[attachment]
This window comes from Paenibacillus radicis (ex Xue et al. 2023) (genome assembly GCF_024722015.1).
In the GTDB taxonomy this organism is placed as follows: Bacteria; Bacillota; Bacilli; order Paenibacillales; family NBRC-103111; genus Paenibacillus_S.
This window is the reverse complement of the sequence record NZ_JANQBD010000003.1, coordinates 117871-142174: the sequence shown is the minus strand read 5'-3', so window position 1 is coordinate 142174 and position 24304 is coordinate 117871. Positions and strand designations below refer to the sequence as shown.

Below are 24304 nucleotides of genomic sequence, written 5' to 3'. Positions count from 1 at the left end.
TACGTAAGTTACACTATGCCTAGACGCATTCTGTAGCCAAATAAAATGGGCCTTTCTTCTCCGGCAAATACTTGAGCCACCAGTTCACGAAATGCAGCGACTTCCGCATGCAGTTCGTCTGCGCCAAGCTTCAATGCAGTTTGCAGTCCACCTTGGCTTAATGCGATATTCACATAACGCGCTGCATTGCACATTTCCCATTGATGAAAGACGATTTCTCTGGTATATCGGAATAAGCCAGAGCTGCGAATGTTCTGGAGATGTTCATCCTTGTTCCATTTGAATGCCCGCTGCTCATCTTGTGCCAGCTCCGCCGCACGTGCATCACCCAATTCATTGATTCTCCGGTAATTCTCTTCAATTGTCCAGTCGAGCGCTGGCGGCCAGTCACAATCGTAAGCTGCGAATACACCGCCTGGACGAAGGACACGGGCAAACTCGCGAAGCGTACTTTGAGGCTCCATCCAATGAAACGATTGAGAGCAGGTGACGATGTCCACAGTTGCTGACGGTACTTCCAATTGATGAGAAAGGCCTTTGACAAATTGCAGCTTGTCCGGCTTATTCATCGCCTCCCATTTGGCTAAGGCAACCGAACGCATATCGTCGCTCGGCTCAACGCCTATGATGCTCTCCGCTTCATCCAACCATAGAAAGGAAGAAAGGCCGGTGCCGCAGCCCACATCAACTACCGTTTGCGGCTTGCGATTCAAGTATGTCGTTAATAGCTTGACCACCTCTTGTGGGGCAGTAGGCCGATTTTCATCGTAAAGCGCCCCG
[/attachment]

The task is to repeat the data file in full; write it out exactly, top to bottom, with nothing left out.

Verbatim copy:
This window comes from Paenibacillus radicis (ex Xue et al. 2023) (genome assembly GCF_024722015.1).
In the GTDB taxonomy this organism is placed as follows: Bacteria; Bacillota; Bacilli; order Paenibacillales; family NBRC-103111; genus Paenibacillus_S.
This window is the reverse complement of the sequence record NZ_JANQBD010000003.1, coordinates 117871-142174: the sequence shown is the minus strand read 5'-3', so window position 1 is coordinate 142174 and position 24304 is coordinate 117871. Positions and strand designations below refer to the sequence as shown.

Below are 24304 nucleotides of genomic sequence, written 5' to 3'. Positions count from 1 at the left end.
TACGTAAGTTACACTATGCCTAGACGCATTCTGTAGCCAAATAAAATGGGCCTTTCTTCTCCGGCAAATACTTGAGCCACCAGTTCACGAAATGCAGCGACTTCCGCATGCAGTTCGTCTGCGCCAAGCTTCAATGCAGTTTGCAGTCCACCTTGGCTTAATGCGATATTCACATAACGCGCTGCATTGCACATTTCCCATTGATGAAAGACGATTTCTCTGGTATATCGGAATAAGCCAGAGCTGCGAATGTTCTGGAGATGTTCATCCTTGTTCCATTTGAATGCCCGCTGCTCATCTTGTGCCAGCTCCGCCGCACGTGCATCACCCAATTCATTGATTCTCCGGTAATTCTCTTCAATTGTCCAGTCGAGCGCTGGCGGCCAGTCACAATCGTAAGCTGCGAATACACCGCCTGGACGAAGGACACGGGCAAACTCGCGAAGCGTACTTTGAGGCTCCATCCAATGAAACGATTGAGAGCAGGTGACGATGTCCACAGTTGCTGACGGTACTTCCAATTGATGAGAAAGGCCTTTGACAAATTGCAGCTTGTCCGGCTTATTCATCGCCTCCCATTTGGCTAAGGCAACCGAACGCATATCGTCGCTCGGCTCAACGCCTATGATGCTCTCCGCTTCATCCAACCATAGAAAGGAAGAAAGGCCGGTGCCGCAGCCCACATCAACTACCGTTTGCGGCTTGCGATTCAAGTATGTCGTTAATAGCTTGACCACCTCTTGTGGGGCAGTAGGCCGATTTTCATCGTAAAGCGCCCCG